Is Academic Excellence Losing Importance in Fairfield's Public Schools?
Published 1:02 am, Wednesday, February 3, 2010
I recently read that Fairfield's administrators axed another honors course -- seventh grade English at all three middle schools. This year's surprise is just another instance of our one-size-fits-all educators stripping away programs for academically high achieving kids.
Here's a short list of Fairfield's recent unilateral cuts now being phased in:
"¢ Honors English cut (seventh grade)
"¢ Honors Spanish and French cut (ninth grade) -- now every ninth grade (third year) foreign language class is cleverly called "honors"
"¢ Honors Spanish and French cut (12th grade)
"¢ Accelerated Math cut -- no dedicated class for accelerated students (sixth through eighth )
"¢ Math groupings cut from three instructional levels to two (sixth through 12th grades)
"¢ English groupings cut from three instructional levels to two (ninth grade)
"¢ Science groupings cut from three instructional levels to two (ninth grade)
"¢ Devaluation of AP courses by reducing the grade point weighting
"¢ Gifted & Talented program? Does this even exist in any meaningful form?
Shouldn't a good school system provide an appropriate level of education for all students? While Superintendent Dr. Ann Clark and the Board of Education keep requesting bigger budgets, services for high achievers continue to decline.
Our Central Office despots defend dropping English honors telling parents that everyone benefits from heterogeneous groupings. But, where's their proof?
Fairfield's administrators have never analyzed the effects of these rapid-fire changes. Without data -- including studying the effects of these cuts on the high achieving students -- administrators' claims are pure ideological baloney.
Our athletic teams certainly don't buy into heterogeneous groupings. Tryouts and cuts to select high achievers rule our teams -- and, theatrical productions and musical performances, too.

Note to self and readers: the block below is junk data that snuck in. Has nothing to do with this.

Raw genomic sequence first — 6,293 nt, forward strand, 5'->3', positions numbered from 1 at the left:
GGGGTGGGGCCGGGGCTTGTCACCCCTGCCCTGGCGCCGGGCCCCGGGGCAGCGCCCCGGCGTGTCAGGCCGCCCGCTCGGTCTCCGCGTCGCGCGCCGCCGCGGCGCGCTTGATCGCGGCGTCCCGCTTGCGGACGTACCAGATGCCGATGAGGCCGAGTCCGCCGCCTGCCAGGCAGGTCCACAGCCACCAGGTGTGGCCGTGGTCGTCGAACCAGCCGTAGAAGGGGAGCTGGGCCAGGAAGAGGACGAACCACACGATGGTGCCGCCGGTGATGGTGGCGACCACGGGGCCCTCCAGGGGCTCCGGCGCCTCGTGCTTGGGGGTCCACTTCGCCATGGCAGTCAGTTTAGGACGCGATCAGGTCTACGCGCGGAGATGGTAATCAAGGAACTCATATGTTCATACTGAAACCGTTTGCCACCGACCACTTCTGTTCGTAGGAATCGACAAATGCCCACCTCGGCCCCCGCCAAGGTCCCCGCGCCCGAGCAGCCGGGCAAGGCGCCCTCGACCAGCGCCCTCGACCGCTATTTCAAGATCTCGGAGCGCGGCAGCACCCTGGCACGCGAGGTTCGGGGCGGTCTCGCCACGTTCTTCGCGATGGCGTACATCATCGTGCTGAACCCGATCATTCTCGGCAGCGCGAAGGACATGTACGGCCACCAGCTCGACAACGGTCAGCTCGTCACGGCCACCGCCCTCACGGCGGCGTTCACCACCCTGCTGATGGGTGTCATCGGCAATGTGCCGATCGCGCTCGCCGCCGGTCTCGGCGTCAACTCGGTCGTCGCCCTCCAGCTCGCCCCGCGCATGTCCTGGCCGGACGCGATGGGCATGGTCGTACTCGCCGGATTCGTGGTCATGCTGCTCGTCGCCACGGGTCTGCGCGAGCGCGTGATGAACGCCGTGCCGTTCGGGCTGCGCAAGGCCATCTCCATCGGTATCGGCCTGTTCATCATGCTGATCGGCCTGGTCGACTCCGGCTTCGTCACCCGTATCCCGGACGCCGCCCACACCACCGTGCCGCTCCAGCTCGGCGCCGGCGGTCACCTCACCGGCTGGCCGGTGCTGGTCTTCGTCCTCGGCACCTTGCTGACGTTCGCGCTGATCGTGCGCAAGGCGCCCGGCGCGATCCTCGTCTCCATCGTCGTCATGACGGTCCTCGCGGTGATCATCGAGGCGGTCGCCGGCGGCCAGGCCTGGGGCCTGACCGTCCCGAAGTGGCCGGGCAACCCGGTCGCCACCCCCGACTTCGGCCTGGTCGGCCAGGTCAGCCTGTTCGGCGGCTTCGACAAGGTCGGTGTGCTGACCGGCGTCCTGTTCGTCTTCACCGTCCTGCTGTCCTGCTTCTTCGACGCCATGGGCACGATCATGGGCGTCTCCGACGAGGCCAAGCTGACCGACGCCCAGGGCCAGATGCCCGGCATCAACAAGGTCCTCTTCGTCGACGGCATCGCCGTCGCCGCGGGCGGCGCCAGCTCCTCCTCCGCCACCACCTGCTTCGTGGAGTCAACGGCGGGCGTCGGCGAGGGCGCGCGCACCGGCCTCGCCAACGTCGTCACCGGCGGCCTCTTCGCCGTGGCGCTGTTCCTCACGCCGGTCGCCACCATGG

Meanwhile, combining instructional levels affects all kids' learning. With fewer placement options for students including those with intensive needs, teachers and parents are lamenting the increased frustrations and lowered expectations in Fairfield's classrooms. With more students waived into the remaining "honors" classes, even veteran teachers are having a tough time covering curriculum and meeting diverse learning needs.
Our students -- both those not adequately challenged and those struggling to keep up with inappropriately paced instruction -- are shortchanged everyday. Kids in the throes of difficult adolescence who feel their gifts are not valued may suffer psychologically as well as academically. We have all watched as bored students and struggling students lose interest in school and seek out other sources of stimulation, like risk taking behavior in and out of the classroom.
Fortunately, restoring services to high achievers will not lead to pigeon-holing students into tracks with ill-fitting expectations in Fairfield. Continual student assessments should be expected in our schools because our budgets support reasonable class sizes, a dedicated teaching staff, and middle school teams which allow teachers across disciplines to assess student learning. Fairfield's strong history of parental involvement, too, helps ensure proper placement.
If our well-funded public schools are unable to continually evaluate students' learning needs, then our administrators need to fix this assessment and articulation process -- not cut academic opportunities.
By definition, our top performing academic kids will always be a minority. Who will protect their interests and provide them with appropriate educational opportunities? Certainly, our current administrators are not doing that job.
Elise Epner, a former chairman of the RTM Education Committee and a parent of three Fairfield public schools graduates, is an educational consultant specializing in college and graduate school admissions in Fairfield.